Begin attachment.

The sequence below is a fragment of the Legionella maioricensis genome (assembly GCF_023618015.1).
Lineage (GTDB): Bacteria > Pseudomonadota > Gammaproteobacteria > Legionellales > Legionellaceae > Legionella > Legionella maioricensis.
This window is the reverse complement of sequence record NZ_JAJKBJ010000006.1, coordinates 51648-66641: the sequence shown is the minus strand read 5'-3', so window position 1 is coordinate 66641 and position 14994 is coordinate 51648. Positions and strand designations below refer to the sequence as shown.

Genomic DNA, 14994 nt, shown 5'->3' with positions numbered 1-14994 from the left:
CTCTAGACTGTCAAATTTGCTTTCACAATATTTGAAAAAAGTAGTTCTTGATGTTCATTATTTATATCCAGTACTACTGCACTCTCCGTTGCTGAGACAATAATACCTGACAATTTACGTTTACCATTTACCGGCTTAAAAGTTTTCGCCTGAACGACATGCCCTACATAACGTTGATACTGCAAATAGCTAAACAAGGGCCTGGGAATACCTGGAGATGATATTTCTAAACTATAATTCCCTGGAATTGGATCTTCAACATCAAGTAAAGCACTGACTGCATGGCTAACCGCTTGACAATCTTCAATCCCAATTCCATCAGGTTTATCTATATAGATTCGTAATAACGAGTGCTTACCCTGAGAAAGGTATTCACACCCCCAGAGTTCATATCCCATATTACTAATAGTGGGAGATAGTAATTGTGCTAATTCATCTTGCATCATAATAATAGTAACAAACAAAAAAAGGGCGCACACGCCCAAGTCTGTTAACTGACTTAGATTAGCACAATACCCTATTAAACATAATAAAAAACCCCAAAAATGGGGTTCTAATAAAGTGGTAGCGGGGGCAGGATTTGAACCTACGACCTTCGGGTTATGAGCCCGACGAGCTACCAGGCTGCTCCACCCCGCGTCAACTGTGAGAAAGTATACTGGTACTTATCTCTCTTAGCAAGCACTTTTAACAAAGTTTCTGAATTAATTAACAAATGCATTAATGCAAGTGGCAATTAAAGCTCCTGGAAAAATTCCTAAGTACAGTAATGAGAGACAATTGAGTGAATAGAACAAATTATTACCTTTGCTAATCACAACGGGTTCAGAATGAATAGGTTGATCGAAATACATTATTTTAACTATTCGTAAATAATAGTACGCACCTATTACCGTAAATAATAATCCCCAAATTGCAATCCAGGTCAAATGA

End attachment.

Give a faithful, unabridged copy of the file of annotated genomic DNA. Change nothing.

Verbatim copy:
The sequence below is a fragment of the Legionella maioricensis genome (assembly GCF_023618015.1).
Lineage (GTDB): Bacteria > Pseudomonadota > Gammaproteobacteria > Legionellales > Legionellaceae > Legionella > Legionella maioricensis.
This window is the reverse complement of sequence record NZ_JAJKBJ010000006.1, coordinates 51648-66641: the sequence shown is the minus strand read 5'-3', so window position 1 is coordinate 66641 and position 14994 is coordinate 51648. Positions and strand designations below refer to the sequence as shown.

Genomic DNA, 14994 nt, shown 5'->3' with positions numbered 1-14994 from the left:
CTCTAGACTGTCAAATTTGCTTTCACAATATTTGAAAAAAGTAGTTCTTGATGTTCATTATTTATATCCAGTACTACTGCACTCTCCGTTGCTGAGACAATAATACCTGACAATTTACGTTTACCATTTACCGGCTTAAAAGTTTTCGCCTGAACGACATGCCCTACATAACGTTGATACTGCAAATAGCTAAACAAGGGCCTGGGAATACCTGGAGATGATATTTCTAAACTATAATTCCCTGGAATTGGATCTTCAACATCAAGTAAAGCACTGACTGCATGGCTAACCGCTTGACAATCTTCAATCCCAATTCCATCAGGTTTATCTATATAGATTCGTAATAACGAGTGCTTACCCTGAGAAAGGTATTCACACCCCCAGAGTTCATATCCCATATTACTAATAGTGGGAGATAGTAATTGTGCTAATTCATCTTGCATCATAATAATAGTAACAAACAAAAAAAGGGCGCACACGCCCAAGTCTGTTAACTGACTTAGATTAGCACAATACCCTATTAAACATAATAAAAAACCCCAAAAATGGGGTTCTAATAAAGTGGTAGCGGGGGCAGGATTTGAACCTACGACCTTCGGGTTATGAGCCCGACGAGCTACCAGGCTGCTCCACCCCGCGTCAACTGTGAGAAAGTATACTGGTACTTATCTCTCTTAGCAAGCACTTTTAACAAAGTTTCTGAATTAATTAACAAATGCATTAATGCAAGTGGCAATTAAAGCTCCTGGAAAAATTCCTAAGTACAGTAATGAGAGACAATTGAGTGAATAGAACAAATTATTACCTTTGCTAATCACAACGGGTTCAGAATGAATAGGTTGATCGAAATACATTATTTTAACTATTCGTAAATAATAGTACGCACCTATTACCGTAAATAATAATCCCCAAATTGCAATCCAGGTCAAATGA